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dc.contributor.authorHolm, M. C.
dc.date.accessioned2012-10-23T22:54:38Z
dc.date.available2012-10-23T22:54:38Z
dc.date.issued1975
dc.identifier.urihttps://hdl.handle.net/10182/4986
dc.description.abstractThe term locus standi denotes legal capacity to institute proceedings. Individuals or public-interest organisations who wish to bring a legal action relating to the protection or enhancement of the physical environment; or the exercise of discretionary powers by administrative agencies with statutory responsibilities for the management of natural resources or pollution control; are often prevented from instituting such proceedings through lack of the requisite locus standi or standing to sue. A frequently stated rationale for this legal concept is that by restricting legal actions to situations in which recognised 'private' rights are threatened or infringed, the courts and administrative agencies are protected from becoming inundated with litigation. In fact, it seems more realistic to regard the doctrine of locus standi as an important legal instrument in the non-recognition of public rights in resource management and environmental quality issues. As many of these issues involve 'public’ or 'community' interests rather than traditionally recognised private legal rights, they can seldom become a matter for effective legal actions. The exclusion of concerned 'public interest' environmental litigants from the courts has become a subject of considerable debate in the United States. In New Zealand, the issue of locus standi has arisen in a number of court actions involving the Environmental Defence Society. The issue has also arisen in a number of cases concerning land-use planning and the allocation and quality-control of water. In such cases the legal requirement of standing has been used to exclude effective arguments on 'public interest' issues. This paper makes a detailed examination of certain aspects of law relating to the operation of locus standi in relation to two important environmental statutes and the common law rules of judicial review of administrative action. In a final section a discussion of an innovative legal approach to the problem of locus standi the doctrine of the 'public trust' - is undertaken.en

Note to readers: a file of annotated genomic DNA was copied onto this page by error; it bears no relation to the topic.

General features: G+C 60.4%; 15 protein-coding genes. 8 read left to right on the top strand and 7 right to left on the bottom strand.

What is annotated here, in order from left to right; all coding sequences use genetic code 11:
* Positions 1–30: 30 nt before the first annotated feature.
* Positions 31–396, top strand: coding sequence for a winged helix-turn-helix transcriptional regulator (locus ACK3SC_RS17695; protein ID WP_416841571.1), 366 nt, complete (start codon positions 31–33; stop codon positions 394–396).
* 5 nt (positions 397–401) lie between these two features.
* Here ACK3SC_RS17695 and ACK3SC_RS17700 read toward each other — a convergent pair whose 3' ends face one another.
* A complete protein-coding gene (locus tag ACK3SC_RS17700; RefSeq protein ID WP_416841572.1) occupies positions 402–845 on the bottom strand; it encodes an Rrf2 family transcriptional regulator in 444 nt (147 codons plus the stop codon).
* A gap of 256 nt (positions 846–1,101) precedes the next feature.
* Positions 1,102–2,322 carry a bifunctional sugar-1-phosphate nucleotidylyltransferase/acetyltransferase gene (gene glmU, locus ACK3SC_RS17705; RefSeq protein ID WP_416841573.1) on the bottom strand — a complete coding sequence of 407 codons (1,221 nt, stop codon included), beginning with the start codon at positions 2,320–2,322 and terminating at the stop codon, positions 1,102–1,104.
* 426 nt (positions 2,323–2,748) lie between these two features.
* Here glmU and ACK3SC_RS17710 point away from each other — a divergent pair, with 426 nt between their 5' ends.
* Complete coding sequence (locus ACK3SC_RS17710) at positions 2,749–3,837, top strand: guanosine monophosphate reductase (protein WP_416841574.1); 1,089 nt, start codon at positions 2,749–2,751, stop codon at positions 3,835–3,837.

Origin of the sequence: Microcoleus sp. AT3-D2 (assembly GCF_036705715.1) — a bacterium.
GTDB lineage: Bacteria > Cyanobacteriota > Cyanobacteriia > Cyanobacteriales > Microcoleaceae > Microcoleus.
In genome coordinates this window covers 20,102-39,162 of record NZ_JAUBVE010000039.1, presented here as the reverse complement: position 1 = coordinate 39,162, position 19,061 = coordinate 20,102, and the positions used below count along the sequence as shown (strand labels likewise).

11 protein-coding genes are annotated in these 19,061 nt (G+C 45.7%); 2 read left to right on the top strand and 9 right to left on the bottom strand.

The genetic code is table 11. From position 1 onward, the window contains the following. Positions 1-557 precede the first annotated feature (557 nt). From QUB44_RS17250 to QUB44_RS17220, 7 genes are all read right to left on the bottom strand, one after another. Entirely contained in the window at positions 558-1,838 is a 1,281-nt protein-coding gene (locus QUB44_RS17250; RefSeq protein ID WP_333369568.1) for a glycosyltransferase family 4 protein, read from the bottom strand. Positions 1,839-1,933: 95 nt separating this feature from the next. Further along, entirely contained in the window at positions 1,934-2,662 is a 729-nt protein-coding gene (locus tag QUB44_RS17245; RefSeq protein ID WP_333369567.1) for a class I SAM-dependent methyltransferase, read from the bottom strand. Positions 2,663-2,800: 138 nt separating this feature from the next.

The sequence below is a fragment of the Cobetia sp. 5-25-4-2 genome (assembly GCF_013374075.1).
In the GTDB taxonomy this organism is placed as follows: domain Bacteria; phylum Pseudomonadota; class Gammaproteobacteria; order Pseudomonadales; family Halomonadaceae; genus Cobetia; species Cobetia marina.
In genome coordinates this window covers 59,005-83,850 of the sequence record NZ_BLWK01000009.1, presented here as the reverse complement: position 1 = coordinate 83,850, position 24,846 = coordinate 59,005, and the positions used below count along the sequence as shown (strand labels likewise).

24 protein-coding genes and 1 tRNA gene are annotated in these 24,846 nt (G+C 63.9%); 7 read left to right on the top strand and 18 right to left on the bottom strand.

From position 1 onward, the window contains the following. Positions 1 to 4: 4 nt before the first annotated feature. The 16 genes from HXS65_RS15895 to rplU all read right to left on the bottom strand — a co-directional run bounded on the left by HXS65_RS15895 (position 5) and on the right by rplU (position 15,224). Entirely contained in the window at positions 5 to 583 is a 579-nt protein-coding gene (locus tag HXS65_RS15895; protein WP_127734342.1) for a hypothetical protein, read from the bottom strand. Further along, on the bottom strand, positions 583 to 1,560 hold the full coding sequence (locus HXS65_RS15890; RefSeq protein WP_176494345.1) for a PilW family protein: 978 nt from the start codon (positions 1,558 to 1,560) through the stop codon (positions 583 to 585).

dc.language.isoenen
dc.publisherLincoln College, University of Canterburyen
dc.rights.urihttps://researcharchive.lincoln.ac.nz/page/rights
dc.subjectenvironmental managementen
dc.subjectlocus standien
dc.subjectpublic rightsen
dc.subjectresource managementen
dc.titleAspects of the law relating to locus standi and environmental litigationen
dc.typeThesisen
thesis.degree.grantorUniversity of Canterburyen
thesis.degree.levelMastersen
thesis.degree.nameMaster of Scienceen
lu.contributor.unitDepartment of Environmental Managementen
dc.rights.accessRightsDigital thesis can be viewed by current staff and students of Lincoln University only. Print copy available for reading in Lincoln University Library. May be available through inter-library loan.en
dc.subject.anzsrc180111 Environmental and Natural Resources Lawen


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